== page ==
HANGTIME SOUTHWEST — Blake Griffin put up one of his most complete statistical lines of the season in Wednesday night’s 112-90 dunking of the Dallas Mavericks.
He finished with 19 points on 8-for-13 shooting. He dunked, of course, multiple times and with both hands. He also drained a pair of long jumpers that he’s constantly working on and that his teammates are constantly encouraging him to take. And he dropped in a 5-foot jump hook.
As a bonus, he went 3-for-4 at the free-throw line. He grabbed 13 rebounds, dished out five assists, had a couple steals and a block, and was a plus-16 in 28 minutes.
Griffin notched his eighth double-double in 18 games and second in a row. The league’s most popular dunker is surely on his way to a third consecutive All-Star nod — and likely a second in a row as the fans’ choice to start — just as he continues to take on criticism for the perceived slow development of a go-to post game beyond those highlight-show power dunks.
So in just his third season, has Griffin, 23, elevated his game enough to leap into the next stratosphere as a superstar?
“I don’t think he’s quite a superstar yet. I think he’s definitely capable of being that,” Mavs center and former Griffin teammate Chris Kaman said. “I think if he makes his free throws, gets his free throw percentage up to 75, 70, I think if he can work on that jumper, which he has been…”
Kaman stopped himself to take another tact, to defend Griffin in an area his critics might not see.
“Let me tell you something, that guy works harder than anybody I’ve ever met — I’m talking about anybody I’ve ever met. He works harder than any of them,” Kaman said. “He comes back to the gym two and three times a day, he works the weights, he runs, the guy’s a freak. I don’t know how he can endure all that on his body, but he’s able to and he still comes out and he plays as hard as anybody I’ve ever seen for the 35 to 40 minutes he’s in the game.”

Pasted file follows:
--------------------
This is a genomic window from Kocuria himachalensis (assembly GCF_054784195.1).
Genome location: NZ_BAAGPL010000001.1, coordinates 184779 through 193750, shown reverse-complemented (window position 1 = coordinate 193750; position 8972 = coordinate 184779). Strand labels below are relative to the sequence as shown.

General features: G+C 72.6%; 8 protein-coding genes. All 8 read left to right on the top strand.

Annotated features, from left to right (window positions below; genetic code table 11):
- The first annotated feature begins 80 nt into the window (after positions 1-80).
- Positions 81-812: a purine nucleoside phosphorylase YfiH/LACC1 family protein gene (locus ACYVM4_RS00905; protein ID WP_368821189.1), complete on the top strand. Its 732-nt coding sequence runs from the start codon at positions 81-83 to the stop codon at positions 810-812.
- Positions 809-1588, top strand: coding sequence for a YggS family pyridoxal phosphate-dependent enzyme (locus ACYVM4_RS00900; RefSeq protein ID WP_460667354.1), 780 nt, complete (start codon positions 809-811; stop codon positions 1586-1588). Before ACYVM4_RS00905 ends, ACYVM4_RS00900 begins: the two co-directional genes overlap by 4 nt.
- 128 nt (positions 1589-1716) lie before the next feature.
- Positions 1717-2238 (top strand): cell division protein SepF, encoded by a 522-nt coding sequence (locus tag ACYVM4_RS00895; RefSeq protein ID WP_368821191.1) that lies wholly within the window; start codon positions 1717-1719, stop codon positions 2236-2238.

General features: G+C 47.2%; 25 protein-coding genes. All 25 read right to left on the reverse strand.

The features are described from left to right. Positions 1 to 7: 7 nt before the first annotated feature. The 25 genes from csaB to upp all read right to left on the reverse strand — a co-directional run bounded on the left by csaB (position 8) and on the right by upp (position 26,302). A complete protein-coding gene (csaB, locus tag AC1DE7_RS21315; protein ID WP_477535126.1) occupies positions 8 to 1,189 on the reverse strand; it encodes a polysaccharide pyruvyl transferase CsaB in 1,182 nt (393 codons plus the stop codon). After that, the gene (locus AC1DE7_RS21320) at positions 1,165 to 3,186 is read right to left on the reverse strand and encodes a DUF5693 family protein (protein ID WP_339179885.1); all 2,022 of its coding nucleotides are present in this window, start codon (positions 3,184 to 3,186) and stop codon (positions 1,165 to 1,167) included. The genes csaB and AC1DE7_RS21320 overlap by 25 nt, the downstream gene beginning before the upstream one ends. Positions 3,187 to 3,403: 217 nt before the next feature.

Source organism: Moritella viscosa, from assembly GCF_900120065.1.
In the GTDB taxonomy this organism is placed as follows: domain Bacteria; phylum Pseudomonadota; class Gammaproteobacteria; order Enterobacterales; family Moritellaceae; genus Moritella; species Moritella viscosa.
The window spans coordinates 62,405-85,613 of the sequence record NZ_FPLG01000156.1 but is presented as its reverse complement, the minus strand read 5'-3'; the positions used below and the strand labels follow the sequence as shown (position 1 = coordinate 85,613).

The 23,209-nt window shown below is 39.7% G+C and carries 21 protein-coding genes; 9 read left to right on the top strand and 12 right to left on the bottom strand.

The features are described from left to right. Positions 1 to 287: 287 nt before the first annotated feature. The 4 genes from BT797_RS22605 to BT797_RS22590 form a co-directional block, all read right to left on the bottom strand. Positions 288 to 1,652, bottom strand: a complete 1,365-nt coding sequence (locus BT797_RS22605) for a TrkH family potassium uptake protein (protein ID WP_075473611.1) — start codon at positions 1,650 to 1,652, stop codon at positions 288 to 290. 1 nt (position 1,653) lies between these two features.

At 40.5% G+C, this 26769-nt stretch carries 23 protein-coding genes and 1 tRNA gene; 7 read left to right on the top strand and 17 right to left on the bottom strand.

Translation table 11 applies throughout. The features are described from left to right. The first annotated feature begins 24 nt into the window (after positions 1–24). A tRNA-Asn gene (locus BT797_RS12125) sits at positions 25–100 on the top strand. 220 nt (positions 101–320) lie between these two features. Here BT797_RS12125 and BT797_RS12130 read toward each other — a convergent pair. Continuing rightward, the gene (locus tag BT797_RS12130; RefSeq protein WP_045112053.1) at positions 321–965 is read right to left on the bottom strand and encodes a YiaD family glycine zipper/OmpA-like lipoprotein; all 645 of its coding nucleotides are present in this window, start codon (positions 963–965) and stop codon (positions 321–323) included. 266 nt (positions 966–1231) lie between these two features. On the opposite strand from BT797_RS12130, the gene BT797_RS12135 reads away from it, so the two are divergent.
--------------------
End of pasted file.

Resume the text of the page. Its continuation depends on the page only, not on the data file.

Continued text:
Griffin’s stats are down slightly this season. He’s averaging 17.6 points and 9.1 rebounds compared to career averages of 21.3 and 11.3. But his minutes are also down, nearly four a game thanks to the deepest Clippers team he’s been on, and that can only aid the mammoth, 6-foot-10, 251-pound frame he chucks around with abandon on a nightly basis.
The dip in his per-36 numbers are barely noticeable and his defensive rating is significantly improved over last season.
Meanwhile, the Clippers are 12-6, in fourth place in the hotly contested West, and 3 1/2 games in front of their more famous Staples Center co-tenant.
Kaman said he’s convinced that Blake isn’t content to live off his otherworldly athleticism, that he will continue to develop the kind of all-around game his critics have seemingly demanded from the moment he returned from a devastating knee injury that wiped out his original rookie season.
During last season’s playoffs, Griffin, playing through the discomfort of another knee injury, told the Los Angeles Times, “Is there no patience when it comes to a young guy playing in only his 156th game? Nobody is giving me time to develop.”
Another setback came in July when he suffered a medial meniscus tear in his left knee during a Team USA practice. He had surgery and missed the London Olympics.
With 38 dunks, including Wednesday’s left-handed monster job, Griffin’s athleticism certainly appears unaffected. And just maybe the development of his game is moving in a direction to match.
“He’s one of those few guys that have both sides of it: He really wants it and he works hard and he also can jump,” Kaman said. “So if he gets by the rim, it’s going to be a finish or a foul, and if you’re smart you’re going to foul him right now. But he’s going to get that free throw percentage up, I know he is, he works so hard at it.”